Voids can occur in the ground over time. Depending on the composition of the soil and underlying bedrock and water conditions, some rock deposits can dissolve leaving behind a void and cause a major problem for new developments. The potential for ground voids and/or dissolution features is assessed from the desk study stage through to the ground investigations.
The history of land can give important insights into how it will behave with additional pressure from development. For example, in areas where coal mining has historically taken place, there is a risk that the ground may collapse due to cavities, as well as the potential instability of mine waste. Previous mining areas also have other potential issues that can be identified such as hazardous ground gases, contaminated water and the risk of underground fire. The potential for mineworks and other historical ground activity is assessed from the desk study stage through to the ground investigations.
Building near Trees
The combination of shrinkable soils and trees, hedgerows or shrubs represents a potential hazard to structures that requires special consideration during the design process. Trees, hedgerows and shrubs take moisture from the ground and, in cohesive soils such as clay, this can cause significant volume changes resulting in ground movement. This has the potential to affect foundations and damage the supported structure. In order to minimise this risk, foundations should be designed to accommodate the movement or be taken to a depth where the likelihood of damaging movement is considered to be low. An appraisal of tree species, water demand potential, and distance to proposed foundations, as well and understanding of ground conditions is critical for the design of suitable foundations.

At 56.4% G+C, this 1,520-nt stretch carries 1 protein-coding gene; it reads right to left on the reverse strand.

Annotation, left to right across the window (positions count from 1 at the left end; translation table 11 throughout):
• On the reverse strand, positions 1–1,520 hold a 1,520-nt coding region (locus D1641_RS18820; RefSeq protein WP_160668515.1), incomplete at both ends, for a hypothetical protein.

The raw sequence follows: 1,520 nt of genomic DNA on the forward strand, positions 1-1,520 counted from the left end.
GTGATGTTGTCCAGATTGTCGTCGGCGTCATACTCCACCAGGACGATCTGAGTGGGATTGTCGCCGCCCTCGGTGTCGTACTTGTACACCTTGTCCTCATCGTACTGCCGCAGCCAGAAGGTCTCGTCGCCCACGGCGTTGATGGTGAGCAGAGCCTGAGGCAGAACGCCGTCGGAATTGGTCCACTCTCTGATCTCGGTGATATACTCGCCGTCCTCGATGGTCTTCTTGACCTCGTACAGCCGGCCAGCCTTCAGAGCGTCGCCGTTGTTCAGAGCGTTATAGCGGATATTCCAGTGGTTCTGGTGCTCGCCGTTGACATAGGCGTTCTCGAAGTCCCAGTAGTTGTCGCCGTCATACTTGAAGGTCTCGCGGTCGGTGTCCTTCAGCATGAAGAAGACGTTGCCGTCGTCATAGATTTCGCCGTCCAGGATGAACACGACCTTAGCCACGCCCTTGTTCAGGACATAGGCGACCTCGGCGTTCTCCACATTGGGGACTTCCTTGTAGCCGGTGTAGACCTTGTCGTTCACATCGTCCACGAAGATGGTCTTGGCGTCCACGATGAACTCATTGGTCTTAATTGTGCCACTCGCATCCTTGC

Ground movements can arise for a wide range of reasons, including excavation of basements, tunnelling, foundation loadings, and clay shrinkage and swelling. Using specialist computer software, potential ground movement which may occur as part of a new development can be modelled. This will assess the impact of the development on adjacent buildings, structures and buried assets, ensuring that measures can be put in place to prevent damage.
Impact of Development
New development may create a significant impact on the land and the surrounding area. Detailed ground investigations, assessments on issues such as flood risk and careful planning early on in a project allows us to detail pragmatic and economic solutions to potential problems that could be created by land development. Critically investment into a tailored approach with investment into the suitability of ground conditions prior to construction work starting will in the long term prevent costly issues arising.
How Jomas Can Help?
Jomas Associates offer comprehensive ground investigation and monitoring services including :
Land Contamination Risk Assessments and Remediation
For more information please do get in touch and we are happy to advise. Please email us at firstname.lastname@example.org.